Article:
Reasons, Justification, and Defeat

Brown, J. and Simion, M. (Eds.) (2021) Reasons, Justification, and Defeat. Oxford University Press: Oxford. ISBN 9780198847205

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Traditionally, the notion of defeat has been central to epistemology, practical reasoning, and ethics. Within epistemology, it is standardly assumed that a subject who knows that p, or justifiably believes that p, can lose this knowledge or justified belief by acquiring a so-called 'defeater', whether that is evidence that not-p, evidence that the process that produced her belief is unreliable, or evidence that she has likely misevaluated her own evidence. Within ethics and practical reasoning, it is widely accepted that a subject may initially have a reason to do something although this reason is later defeated by her acquisition of further information. However, the traditional conception of defeat has recently come under attack. Some have argued that the notion of defeat is problematically motivated; others that defeat is hard to accommodate within externalist or naturalistic accounts of knowledge or justification; and still others that the intuitions that support defeat can be explained in other ways. This volume presents new work re-examining the very notion of defeat, and its place in epistemology and in normativity theory at large.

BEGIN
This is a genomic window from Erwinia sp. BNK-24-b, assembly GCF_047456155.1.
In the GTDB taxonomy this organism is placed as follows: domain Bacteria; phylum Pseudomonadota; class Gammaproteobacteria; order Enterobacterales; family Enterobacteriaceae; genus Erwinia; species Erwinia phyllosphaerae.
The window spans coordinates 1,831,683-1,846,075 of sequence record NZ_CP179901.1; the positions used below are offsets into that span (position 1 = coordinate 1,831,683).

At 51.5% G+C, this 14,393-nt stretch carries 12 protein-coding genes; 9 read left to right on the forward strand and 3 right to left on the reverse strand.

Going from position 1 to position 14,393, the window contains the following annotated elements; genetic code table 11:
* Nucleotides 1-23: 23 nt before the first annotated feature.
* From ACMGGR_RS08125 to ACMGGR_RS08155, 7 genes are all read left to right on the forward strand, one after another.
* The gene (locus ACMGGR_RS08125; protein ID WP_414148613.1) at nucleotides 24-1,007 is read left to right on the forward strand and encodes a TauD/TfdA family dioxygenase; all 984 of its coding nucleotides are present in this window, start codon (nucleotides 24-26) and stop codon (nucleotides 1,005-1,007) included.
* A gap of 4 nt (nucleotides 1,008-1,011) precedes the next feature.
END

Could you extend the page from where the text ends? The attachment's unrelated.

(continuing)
Item Type:Edited Books
Glasgow Author(s) Enlighten ID:Simion, Professor Mona
Subjects:B Philosophy. Psychology. Religion > B Philosophy (General)
College/School:College of Arts & Humanities > School of Humanities > Philosophy
Research Group:COGITO Epistemology Research Centre
Publisher:Oxford University Press

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